Wednesday, March 17, 2010

Horsey Headlines for March 17, 2010

It's been a while since my last post on horse-related news, but this article was just too good to pass up.

Have you ever wondered how well your horse remembers things, or how well he understands what you say? Turns out horses are better at both than the conventional thinking allows:

Horses never forget human friends:
Research also shows horses understand words better than expected

For some of you, this will come as no surprise. For instance, back when we had first rescued Panama, he was staying on my in-laws' pasture in another state. I saw him a few times a year when we came for visits, but I got the feeling he remembered me because of the way his trust carried over from one visit to the next. (Keep in mind he was practically wild back then, with little or no handling by humans in his short life.)

I also am pretty sure he understands quite a bit. For instance, a new trick of his is to start trotting when he hears my trainer tell me to pick up a trot. The amazing thing is not that he has learned that a specific action follows her words, but that he has learned to tell those words apart from all the other things she tells me during a lesson. (Keep in mind that she's talking to me, not him, so she is speaking in a normal voice, with no special inflection such as with the sing-song trrr-OT we use as a lunging command. He's picking the words out of normal speech patterns, which is thought to be harder for animals to differentiate.)

In what ways does your horse's memory or understanding surprise or impress you?



At March 17, 2010 at 4:46 PM, Blogger Sydney said...

They ways you described do not surprise me. As a horse being driven, ol clip clop is expected to remember and respect certain voice cues since your legs and seat are non existent as cues when your in a cart behind the horse.

At March 17, 2010 at 5:02 PM, Blogger Katharine Swan said...

What an excellent point, Sydney! I've often thought that the folks who advocate never or rarely talking to your horse are doing horses a disservice. I talk quietly to Panama all the time when I ride, and I am certain it does nothing but strengthen my cues and our relationship.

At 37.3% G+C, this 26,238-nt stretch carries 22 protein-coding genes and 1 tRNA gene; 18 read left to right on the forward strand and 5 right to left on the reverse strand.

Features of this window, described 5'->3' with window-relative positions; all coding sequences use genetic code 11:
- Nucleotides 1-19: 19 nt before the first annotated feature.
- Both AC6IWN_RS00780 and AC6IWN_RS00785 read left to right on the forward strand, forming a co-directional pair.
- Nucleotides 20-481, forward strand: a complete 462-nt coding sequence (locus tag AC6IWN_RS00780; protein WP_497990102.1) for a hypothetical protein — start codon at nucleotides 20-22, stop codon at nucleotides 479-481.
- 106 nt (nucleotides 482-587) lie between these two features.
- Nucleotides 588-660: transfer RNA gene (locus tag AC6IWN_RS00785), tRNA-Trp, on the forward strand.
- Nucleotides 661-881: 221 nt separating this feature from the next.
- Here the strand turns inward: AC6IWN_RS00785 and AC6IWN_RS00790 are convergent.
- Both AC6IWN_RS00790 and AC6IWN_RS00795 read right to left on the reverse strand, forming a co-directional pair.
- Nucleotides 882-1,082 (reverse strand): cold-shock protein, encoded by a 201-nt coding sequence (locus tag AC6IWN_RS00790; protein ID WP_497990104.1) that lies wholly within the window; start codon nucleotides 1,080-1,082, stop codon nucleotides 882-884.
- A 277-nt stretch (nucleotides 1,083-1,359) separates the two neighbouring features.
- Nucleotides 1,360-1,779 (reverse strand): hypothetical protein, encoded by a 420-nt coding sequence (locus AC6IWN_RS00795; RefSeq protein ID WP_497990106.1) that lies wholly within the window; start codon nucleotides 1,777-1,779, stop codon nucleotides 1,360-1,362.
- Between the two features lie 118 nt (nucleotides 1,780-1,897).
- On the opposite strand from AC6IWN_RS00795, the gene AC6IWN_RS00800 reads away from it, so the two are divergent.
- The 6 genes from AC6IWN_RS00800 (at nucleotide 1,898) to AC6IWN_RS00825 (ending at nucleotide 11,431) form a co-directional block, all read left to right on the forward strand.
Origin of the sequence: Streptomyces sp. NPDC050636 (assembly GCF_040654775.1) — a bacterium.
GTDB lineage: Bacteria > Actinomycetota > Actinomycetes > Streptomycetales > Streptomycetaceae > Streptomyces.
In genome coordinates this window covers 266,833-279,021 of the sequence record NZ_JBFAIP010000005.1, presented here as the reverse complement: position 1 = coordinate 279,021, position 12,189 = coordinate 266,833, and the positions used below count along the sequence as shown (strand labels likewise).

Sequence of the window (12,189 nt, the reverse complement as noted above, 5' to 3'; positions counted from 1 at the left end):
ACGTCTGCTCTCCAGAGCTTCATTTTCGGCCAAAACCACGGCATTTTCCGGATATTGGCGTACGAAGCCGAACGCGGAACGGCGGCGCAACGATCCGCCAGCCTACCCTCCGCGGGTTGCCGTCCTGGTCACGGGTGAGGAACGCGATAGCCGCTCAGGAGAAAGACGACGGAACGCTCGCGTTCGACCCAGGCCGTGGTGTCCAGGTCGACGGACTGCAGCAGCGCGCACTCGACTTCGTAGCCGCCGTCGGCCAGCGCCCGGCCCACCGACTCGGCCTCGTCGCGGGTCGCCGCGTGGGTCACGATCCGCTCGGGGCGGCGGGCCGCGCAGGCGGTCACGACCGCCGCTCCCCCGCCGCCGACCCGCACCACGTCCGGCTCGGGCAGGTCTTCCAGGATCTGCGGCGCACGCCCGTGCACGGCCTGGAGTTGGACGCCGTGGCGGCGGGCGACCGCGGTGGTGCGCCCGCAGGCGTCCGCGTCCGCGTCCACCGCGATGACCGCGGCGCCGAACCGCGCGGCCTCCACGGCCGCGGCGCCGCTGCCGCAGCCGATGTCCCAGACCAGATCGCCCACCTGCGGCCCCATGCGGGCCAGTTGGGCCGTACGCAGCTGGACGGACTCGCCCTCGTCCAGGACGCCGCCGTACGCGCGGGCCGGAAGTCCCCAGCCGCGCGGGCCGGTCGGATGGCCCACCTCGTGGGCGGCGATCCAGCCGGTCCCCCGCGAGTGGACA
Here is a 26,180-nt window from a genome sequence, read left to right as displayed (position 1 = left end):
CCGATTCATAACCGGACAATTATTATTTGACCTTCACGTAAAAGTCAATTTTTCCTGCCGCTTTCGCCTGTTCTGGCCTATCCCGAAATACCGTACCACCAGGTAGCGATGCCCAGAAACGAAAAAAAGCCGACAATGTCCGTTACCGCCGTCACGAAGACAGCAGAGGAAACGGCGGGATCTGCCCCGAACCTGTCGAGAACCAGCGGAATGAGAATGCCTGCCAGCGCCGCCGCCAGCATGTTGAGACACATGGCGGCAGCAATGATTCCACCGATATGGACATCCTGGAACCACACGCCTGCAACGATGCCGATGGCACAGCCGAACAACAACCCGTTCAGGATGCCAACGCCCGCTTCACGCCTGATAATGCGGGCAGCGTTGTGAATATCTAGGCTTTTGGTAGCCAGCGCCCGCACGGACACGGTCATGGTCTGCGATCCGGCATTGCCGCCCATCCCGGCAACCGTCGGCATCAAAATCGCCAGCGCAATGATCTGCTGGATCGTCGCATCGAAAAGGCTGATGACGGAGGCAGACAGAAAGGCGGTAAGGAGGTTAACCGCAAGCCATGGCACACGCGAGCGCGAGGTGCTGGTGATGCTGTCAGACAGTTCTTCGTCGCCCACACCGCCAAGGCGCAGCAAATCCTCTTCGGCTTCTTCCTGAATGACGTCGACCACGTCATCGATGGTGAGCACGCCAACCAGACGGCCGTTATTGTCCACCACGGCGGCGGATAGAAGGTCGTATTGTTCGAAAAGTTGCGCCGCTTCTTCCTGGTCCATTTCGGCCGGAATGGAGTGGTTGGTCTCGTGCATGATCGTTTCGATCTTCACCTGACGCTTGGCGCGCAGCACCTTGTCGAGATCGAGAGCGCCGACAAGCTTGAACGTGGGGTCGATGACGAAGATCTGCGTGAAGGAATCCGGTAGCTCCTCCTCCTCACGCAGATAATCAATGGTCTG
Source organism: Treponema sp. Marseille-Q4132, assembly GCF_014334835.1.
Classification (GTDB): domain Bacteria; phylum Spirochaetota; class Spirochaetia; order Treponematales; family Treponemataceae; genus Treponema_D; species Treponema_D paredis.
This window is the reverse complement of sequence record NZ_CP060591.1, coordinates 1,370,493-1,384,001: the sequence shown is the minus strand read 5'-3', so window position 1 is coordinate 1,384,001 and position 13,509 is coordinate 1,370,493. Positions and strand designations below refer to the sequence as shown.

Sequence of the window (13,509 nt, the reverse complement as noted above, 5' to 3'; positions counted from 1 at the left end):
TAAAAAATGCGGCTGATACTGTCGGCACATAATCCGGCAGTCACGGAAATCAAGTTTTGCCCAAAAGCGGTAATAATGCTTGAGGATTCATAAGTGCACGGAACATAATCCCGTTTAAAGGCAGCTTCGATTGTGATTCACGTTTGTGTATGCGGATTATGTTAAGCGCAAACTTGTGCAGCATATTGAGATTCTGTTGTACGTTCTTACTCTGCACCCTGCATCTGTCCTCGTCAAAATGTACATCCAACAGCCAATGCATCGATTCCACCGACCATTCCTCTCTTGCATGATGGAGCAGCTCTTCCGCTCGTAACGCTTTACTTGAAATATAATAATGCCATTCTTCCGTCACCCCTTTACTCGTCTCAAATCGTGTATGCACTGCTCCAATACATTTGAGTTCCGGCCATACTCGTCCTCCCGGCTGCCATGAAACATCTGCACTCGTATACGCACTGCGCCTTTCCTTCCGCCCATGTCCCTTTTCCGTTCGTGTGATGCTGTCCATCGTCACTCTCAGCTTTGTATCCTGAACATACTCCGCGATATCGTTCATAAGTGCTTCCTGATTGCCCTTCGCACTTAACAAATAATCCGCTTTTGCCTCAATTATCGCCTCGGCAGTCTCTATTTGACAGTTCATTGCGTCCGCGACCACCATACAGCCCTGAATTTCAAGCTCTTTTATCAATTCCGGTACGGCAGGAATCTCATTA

At March 17, 2010 at 5:03 PM, Blogger Katharine Swan said...

P.S. Stay tuned for another post this evening. We had a fun day today! ;o)

At March 18, 2010 at 7:28 AM, Anonymous Jackie said...

Horses definitely remember people! Two specific cases in point ...

Smoke was a QH gelding I learned to ride on, and was my first show pony. He really taught me how to ride. He was also used in lessons at the barn where I rode. Years later, I was an instructor. he would misbehave so badly, refusing to go, being obstinate, that every once in a while I'd have to get on him. The instant I was in the saddle, he was a different horse. And that's before I even asked him to do anything - so it's not just that I rode differently than the kids. He knew it was me. He remembered our relationship. And he knew that I knew what I was doing. :)

The other is my mom's TB mare Penny, who I rode and showed through high school. I taught her to bow for peppermints. She learned pretty quickly to use the bowing to beg for treats. But she only does it to me, and sometimes to my mom. I moved away for college 8 years ago, and only see her maybe 3-4 times a year. But every time I walk into her stall, that leg goes out and her head goes down immediately.

Horse's are crazy smart!


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